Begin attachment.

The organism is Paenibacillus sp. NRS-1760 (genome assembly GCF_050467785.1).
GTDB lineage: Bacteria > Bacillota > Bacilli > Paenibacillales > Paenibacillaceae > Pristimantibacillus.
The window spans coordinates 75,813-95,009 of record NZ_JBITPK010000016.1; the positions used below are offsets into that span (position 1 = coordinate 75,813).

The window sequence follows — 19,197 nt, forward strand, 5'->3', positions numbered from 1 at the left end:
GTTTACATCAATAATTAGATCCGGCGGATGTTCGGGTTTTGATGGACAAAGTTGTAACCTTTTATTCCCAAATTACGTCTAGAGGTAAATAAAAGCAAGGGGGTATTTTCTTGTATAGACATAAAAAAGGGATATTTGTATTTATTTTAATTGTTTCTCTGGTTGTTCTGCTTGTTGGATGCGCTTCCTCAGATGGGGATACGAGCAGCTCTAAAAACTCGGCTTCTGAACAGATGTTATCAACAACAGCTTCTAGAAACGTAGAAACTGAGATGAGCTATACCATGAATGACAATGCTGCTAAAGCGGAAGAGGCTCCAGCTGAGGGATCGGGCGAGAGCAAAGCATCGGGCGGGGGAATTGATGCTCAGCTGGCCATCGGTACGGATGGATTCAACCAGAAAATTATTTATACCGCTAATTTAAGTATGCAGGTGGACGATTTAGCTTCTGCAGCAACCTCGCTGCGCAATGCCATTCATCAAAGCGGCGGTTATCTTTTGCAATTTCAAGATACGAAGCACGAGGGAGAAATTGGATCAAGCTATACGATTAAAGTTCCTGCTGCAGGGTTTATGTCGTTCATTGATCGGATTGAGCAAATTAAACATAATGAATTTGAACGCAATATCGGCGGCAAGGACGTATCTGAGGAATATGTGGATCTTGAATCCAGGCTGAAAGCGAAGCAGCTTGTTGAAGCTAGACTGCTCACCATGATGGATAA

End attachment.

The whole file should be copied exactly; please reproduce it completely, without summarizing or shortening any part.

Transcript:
The organism is Paenibacillus sp. NRS-1760 (genome assembly GCF_050467785.1).
GTDB lineage: Bacteria > Bacillota > Bacilli > Paenibacillales > Paenibacillaceae > Pristimantibacillus.
The window spans coordinates 75,813-95,009 of record NZ_JBITPK010000016.1; the positions used below are offsets into that span (position 1 = coordinate 75,813).

The window sequence follows — 19,197 nt, forward strand, 5'->3', positions numbered from 1 at the left end:
GTTTACATCAATAATTAGATCCGGCGGATGTTCGGGTTTTGATGGACAAAGTTGTAACCTTTTATTCCCAAATTACGTCTAGAGGTAAATAAAAGCAAGGGGGTATTTTCTTGTATAGACATAAAAAAGGGATATTTGTATTTATTTTAATTGTTTCTCTGGTTGTTCTGCTTGTTGGATGCGCTTCCTCAGATGGGGATACGAGCAGCTCTAAAAACTCGGCTTCTGAACAGATGTTATCAACAACAGCTTCTAGAAACGTAGAAACTGAGATGAGCTATACCATGAATGACAATGCTGCTAAAGCGGAAGAGGCTCCAGCTGAGGGATCGGGCGAGAGCAAAGCATCGGGCGGGGGAATTGATGCTCAGCTGGCCATCGGTACGGATGGATTCAACCAGAAAATTATTTATACCGCTAATTTAAGTATGCAGGTGGACGATTTAGCTTCTGCAGCAACCTCGCTGCGCAATGCCATTCATCAAAGCGGCGGTTATCTTTTGCAATTTCAAGATACGAAGCACGAGGGAGAAATTGGATCAAGCTATACGATTAAAGTTCCTGCTGCAGGGTTTATGTCGTTCATTGATCGGATTGAGCAAATTAAACATAATGAATTTGAACGCAATATCGGCGGCAAGGACGTATCTGAGGAATATGTGGATCTTGAATCCAGGCTGAAAGCGAAGCAGCTTGTTGAAGCTAGACTGCTCACCATGATGGATAA